DIAN FOSSEY

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Dian Fossey was a primatologist and conservationist best known for her work studying mountain gorillas for 18 years in the forests of Rwanda. 

As a young woman, Dian struggled to make ends meet, eventually connecting with Mary and Michael Henry, who invited her to join them on their family farm and eventually inspired her to visit Africa. She borrowed one years salary and took out her life savings to pay for a seven week visit to Kenya, Tanzania, Democratic Republic of Congo and Rhodesia. It was on this trip that she met Louis and Mary Leaky and had her first glimpse of the mountain gorillas. 

Due to Dian’s passion for conservation and her intense interest in the mountain gorillas, Leaky lined up funding for her to relocate to Africa to study them, in the same manner that Jane Goodall had with chimpanzees. She learned Swahili, primatology, and basic gorilla tracking in preparation for her field study in the Congo. Due to political unrest in the Congo, Dian moved her research to Rwanda where she founded the Karisoke Research Center. She became known by locals as “the woman who lives alone in the mountain.”

In 1977, Dian’s favorite gorilla, Digit, was killed by poachers - putting up such a fight that he allowed the other 13 members of his group to escape. After discovering his mutilated body, Fossey’s group captured one of his killers who revealed the names of his five accomplices, three of whom were later imprisoned. She subsequently created the Digit Fund to raise money for anti-poaching patrols. Continued deaths of her most studied gorillas caused her to shift her focus from research to poaching prevention, destroying animal traps, frightening, capturing and humiliating poachers, and burning their hunting camps.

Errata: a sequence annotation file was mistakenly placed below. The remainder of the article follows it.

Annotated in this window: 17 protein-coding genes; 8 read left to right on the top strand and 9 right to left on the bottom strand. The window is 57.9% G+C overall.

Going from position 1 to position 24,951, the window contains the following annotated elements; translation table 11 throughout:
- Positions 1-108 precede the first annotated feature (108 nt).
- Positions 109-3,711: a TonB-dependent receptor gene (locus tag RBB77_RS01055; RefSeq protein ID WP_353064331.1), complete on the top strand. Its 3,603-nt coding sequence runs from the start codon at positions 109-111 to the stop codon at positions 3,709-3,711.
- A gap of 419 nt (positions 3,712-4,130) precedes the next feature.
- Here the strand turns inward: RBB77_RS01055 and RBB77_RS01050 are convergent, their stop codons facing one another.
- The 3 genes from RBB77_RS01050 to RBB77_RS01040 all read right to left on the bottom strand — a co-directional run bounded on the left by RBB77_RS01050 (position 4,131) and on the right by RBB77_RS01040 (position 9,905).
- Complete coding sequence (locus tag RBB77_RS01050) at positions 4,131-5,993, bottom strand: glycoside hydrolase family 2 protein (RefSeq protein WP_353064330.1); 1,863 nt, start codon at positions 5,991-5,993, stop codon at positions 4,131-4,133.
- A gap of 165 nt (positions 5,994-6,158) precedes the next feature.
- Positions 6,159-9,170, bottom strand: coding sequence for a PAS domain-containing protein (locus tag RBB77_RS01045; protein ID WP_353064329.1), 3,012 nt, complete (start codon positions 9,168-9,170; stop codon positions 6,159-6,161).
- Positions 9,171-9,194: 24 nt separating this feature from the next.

By 1980 she had received her PhD from Cambridge University and was recognized as the world’s leading authority on the physiology and behavior of mountain gorillas. In 1983, she published Gorillas in the Mist, which was later turned into a feature film.

In December of 1985, Dian Fossey was brutally murdered in her cabin in Rwanda. Her death is believed to be at the hands of poachers seeking retaliation. 

Her final diary entry read: “When you realize the value of all life, you dwell less on what is past and concentrate more on the preservation of the future.”

The Digit Fund, now known as the Dian Fossey Gorilla Fund International, still exists today and her legacy has lead to major conservation and anti-poaching efforts. Clearly, Dian Fossey was a Boss Ass Bitch. 

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